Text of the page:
In his response to criticism of the Grammy performance, Scott Borchetta, president and CEO of Swift’s record label Big Machine Records, offers this explanation for this discrepancy:

Maybe she’s not the best technical singer, but she is the best emotional singer. Everybody gets up there and is technically perfect people don’t seem to want more of it. There’s not an artist in any other format that people want more of than they want of Taylor. I think (the critics) are missing the whole voice of a generation that is happening right in front of them. Maybe they are jealous or can’t understand that. . . .   No one is perfect on any given day. Maybe in that moment we didn’t have the best night, but in the same breath, maybe we did.

Borcetta gets no argument from almost anyone I know in the industry that perhaps Swift is not the best technical singer.  But I’m not sure the explanation that Swift is the “voice of a generation” does much to address the underlying issue: The Grammy for Best Female Country Vocal Performance went to a singer who, even her label head admits, is not a great singer!  In her defense, Borchetta goes on to say “If you haven’t seen her live performance, you’re welcome to come out as my guest to a Taylor Swift show and experience the whole thing, because it’s amazing.”  But if the show’s audio is auto-tuned, how does this amazing experience differ from a Brittany Spears’ lip-synced performance, if at all?  How is different from New Kids on the Block using additional harmony tracks to enhance their live performance?  

Someone else once phrased it this way:

“It’s not about being authentic anymore, it’s about being entertaining.” 

Interestingly, this was a quote from Morvan of Milli Vanilli in a USA Today article in 2010.   Morvan goes on to say

“Twenty years later, what we were crucified for what you now see everywhere.”

He right, is he not?  Let’s be honest.  In America, at least, pop music has sporatically produced a certain amount of, shall we call it, “manufactured product” – performers who were either assembled, created or otherwise enhanced in order to manufacture entertainment value.  My first disillusionment with this came in the form of The Monkees when I discovered that they were a band “assembled” by Bob Rafelson and Bert Schneider as an American “Beatles” alternative, i.e., as a means of capitalizing on the success of the Beatles.  In the past, however, it seemed that society had a greater tendency to reject these disingenuous creations.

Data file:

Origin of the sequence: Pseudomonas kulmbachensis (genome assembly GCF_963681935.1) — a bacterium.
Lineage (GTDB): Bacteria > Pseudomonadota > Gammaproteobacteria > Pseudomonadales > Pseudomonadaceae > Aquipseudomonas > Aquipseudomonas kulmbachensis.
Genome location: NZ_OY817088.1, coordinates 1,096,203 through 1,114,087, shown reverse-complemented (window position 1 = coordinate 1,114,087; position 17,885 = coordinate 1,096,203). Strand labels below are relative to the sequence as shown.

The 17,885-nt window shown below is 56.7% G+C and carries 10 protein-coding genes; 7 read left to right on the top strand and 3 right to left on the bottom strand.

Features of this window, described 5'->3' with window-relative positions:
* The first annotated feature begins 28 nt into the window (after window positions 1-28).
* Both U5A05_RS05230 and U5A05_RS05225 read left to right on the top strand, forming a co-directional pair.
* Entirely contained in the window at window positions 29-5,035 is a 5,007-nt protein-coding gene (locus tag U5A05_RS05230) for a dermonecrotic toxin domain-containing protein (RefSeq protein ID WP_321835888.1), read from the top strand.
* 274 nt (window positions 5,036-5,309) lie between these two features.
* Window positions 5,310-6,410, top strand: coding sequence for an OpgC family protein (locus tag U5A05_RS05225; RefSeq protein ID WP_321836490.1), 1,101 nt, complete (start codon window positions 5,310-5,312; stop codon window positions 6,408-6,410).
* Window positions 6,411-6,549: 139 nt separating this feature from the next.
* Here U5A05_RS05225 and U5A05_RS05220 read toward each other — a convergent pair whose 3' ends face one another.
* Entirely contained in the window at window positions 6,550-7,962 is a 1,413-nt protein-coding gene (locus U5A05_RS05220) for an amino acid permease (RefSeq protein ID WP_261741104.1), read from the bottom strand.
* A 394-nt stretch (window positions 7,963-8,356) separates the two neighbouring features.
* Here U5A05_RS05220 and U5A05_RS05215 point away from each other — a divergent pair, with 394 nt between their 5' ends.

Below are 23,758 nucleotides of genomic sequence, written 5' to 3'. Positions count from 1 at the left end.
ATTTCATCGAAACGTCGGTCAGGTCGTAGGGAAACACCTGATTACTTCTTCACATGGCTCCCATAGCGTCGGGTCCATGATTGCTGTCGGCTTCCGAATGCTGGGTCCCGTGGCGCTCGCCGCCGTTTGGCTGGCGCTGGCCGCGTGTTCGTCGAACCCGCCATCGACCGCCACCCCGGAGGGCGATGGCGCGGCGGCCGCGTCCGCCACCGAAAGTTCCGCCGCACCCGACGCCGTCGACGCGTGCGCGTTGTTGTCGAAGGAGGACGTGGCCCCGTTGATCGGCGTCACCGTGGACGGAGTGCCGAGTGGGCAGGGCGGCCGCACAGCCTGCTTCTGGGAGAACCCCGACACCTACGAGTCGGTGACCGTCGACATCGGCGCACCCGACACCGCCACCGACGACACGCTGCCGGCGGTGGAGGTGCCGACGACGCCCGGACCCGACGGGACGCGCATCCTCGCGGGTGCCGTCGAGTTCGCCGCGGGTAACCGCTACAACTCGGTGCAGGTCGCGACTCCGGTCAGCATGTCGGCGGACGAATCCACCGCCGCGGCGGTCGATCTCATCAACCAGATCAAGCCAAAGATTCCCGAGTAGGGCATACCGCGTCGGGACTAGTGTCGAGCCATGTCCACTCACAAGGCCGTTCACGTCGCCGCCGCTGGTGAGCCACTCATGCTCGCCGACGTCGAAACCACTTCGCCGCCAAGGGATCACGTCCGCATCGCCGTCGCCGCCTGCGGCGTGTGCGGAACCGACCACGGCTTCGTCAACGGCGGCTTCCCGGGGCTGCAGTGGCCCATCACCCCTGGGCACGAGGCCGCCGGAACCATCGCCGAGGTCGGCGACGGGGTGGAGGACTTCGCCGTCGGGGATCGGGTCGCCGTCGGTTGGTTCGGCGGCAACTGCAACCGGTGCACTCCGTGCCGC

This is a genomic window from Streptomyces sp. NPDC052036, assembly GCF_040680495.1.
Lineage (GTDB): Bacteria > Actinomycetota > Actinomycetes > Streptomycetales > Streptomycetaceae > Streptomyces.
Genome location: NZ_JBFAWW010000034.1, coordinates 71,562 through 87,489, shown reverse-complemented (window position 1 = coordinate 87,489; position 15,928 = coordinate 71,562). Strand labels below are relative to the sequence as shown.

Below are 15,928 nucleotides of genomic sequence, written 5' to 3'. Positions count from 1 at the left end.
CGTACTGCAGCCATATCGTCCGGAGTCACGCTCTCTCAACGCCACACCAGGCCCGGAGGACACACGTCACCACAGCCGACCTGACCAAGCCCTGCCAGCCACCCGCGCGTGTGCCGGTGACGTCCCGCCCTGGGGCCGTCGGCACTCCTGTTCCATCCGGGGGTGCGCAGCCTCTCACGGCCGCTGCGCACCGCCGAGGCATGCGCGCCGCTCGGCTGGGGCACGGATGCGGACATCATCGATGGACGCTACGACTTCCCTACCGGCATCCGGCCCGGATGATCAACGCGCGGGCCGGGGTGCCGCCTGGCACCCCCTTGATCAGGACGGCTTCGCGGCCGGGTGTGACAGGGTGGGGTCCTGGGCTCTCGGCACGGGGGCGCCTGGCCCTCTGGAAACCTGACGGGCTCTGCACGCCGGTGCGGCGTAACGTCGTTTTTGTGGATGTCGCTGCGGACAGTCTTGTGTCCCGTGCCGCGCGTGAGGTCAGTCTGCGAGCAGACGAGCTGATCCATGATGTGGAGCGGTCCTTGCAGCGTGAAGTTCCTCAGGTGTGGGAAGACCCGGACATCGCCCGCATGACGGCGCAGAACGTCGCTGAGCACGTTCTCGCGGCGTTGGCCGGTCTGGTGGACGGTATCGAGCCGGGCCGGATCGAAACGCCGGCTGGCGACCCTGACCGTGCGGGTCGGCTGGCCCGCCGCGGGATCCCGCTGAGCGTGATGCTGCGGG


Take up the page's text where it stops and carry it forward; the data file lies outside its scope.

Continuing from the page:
As technologies become more and more sophisticated, this trend toward entertainment value over authenticity is easier to achieve without consumer awareness.  It used to be a little more difficult to go back and “overdub” a particular performance which was out of tune or offbeat, because the engineer had to physically rewind the tape, record the alternative part on a separate recording track, and then sync the new part into the old one.  A bit more time consuming.  Now, we have software which can independently correct not just the pitch, but an isolated note out of a chord which may be out of tune for one reason or another.  It’s a matter of moving the mouse over the note, highlighting it, and correcting it.  The proprietary technology allegedly used by Swift, Antares Audio Technologies’ “Auto Tune,” allows singers to perform perfectly tuned vocal tracks without the need of singing in tune.  Wow!   It reminds me of the digital amalgams created for Madden 2010 by EA Sports by placing diodes all over football players and digitally recording their movements:  while these digital characters bear a striking similarity to their analog counterparts, they are not real.  Neither are the digitally created vocal performances.